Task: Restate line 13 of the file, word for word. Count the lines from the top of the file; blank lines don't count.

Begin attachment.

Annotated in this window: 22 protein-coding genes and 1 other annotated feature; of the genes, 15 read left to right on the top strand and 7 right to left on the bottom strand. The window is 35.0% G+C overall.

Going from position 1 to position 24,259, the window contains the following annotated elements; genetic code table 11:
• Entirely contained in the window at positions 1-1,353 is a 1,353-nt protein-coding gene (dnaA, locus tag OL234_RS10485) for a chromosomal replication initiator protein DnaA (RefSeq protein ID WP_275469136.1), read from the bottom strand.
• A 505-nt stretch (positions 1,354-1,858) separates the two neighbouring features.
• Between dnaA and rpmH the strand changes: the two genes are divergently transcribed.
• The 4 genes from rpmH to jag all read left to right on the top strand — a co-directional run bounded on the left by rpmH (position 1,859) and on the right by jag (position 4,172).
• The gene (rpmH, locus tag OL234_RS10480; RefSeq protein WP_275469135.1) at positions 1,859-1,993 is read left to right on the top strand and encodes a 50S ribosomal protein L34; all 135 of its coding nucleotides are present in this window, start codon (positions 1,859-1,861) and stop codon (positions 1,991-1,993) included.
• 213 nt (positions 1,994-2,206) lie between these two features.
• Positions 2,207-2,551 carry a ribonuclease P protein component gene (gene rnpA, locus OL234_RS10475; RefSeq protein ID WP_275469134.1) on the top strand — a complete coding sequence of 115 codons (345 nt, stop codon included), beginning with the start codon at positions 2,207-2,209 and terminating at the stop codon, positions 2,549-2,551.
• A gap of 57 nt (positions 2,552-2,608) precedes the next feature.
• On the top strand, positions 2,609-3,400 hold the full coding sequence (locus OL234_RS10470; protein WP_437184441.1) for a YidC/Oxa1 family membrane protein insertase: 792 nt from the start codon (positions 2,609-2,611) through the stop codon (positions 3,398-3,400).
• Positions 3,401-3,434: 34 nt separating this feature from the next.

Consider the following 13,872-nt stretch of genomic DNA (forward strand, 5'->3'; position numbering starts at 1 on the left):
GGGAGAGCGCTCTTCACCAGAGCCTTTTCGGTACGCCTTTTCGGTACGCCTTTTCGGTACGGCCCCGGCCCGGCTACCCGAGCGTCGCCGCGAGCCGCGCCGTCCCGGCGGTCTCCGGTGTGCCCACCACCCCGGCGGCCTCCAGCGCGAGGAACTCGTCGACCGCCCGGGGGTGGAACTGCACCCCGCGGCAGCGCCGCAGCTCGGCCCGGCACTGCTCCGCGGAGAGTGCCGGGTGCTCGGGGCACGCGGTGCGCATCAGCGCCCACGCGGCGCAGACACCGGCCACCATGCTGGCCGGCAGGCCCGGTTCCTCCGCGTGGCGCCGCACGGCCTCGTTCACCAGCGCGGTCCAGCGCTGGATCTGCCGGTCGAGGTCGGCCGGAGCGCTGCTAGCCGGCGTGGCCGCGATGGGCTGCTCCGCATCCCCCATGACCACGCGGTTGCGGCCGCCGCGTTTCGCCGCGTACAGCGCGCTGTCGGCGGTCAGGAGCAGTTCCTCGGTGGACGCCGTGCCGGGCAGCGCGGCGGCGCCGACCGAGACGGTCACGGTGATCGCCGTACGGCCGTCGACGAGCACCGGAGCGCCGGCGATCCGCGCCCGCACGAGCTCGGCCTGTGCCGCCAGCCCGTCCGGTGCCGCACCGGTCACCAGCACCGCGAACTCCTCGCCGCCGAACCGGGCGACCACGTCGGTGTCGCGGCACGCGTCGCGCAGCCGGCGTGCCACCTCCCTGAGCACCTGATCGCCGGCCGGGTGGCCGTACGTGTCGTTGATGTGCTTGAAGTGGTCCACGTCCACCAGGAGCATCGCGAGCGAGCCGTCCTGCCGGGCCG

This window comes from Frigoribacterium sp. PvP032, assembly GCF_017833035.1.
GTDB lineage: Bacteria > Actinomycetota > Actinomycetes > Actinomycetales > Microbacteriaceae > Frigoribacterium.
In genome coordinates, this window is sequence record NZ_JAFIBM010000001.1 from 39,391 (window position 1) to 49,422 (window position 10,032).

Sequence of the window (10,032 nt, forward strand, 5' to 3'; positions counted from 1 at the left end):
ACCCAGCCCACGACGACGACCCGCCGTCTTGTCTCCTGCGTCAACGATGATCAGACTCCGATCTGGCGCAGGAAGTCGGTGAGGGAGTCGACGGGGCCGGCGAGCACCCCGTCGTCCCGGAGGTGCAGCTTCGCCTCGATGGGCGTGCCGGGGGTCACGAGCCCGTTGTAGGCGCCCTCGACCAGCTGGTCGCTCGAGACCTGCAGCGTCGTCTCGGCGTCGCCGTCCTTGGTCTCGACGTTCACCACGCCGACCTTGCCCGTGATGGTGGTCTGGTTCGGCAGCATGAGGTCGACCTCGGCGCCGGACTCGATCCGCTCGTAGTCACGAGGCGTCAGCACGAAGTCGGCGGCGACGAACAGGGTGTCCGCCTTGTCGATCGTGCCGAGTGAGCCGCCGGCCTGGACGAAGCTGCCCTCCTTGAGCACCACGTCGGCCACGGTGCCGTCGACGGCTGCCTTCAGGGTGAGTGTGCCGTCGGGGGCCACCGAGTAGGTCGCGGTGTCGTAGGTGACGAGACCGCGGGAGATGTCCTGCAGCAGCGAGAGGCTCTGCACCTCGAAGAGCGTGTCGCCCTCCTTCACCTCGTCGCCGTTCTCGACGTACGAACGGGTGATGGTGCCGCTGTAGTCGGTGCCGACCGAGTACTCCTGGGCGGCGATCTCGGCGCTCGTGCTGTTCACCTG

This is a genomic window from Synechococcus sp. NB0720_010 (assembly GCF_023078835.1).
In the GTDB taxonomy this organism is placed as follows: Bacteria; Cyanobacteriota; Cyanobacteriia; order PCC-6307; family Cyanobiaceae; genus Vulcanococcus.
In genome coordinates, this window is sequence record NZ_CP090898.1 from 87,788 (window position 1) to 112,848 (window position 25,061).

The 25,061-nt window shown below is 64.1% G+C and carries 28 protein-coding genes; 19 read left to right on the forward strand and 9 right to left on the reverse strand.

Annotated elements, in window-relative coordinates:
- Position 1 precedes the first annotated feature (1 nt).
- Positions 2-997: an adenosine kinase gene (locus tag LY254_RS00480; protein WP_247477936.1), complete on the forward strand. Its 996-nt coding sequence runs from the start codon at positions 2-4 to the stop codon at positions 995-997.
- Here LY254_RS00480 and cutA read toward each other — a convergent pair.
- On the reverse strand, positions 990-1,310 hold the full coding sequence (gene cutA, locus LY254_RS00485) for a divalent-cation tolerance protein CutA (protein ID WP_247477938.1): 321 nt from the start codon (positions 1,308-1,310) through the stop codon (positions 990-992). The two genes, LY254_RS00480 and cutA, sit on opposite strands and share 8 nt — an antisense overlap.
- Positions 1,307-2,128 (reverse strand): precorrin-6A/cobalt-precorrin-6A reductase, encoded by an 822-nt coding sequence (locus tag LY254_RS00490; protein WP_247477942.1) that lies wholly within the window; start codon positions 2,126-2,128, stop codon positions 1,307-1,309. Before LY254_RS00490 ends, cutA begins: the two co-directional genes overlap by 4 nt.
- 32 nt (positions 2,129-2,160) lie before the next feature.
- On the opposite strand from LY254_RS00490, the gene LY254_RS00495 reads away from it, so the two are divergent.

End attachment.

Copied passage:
Consider the following 13,872-nt stretch of genomic DNA (forward strand, 5'->3'; position numbering starts at 1 on the left):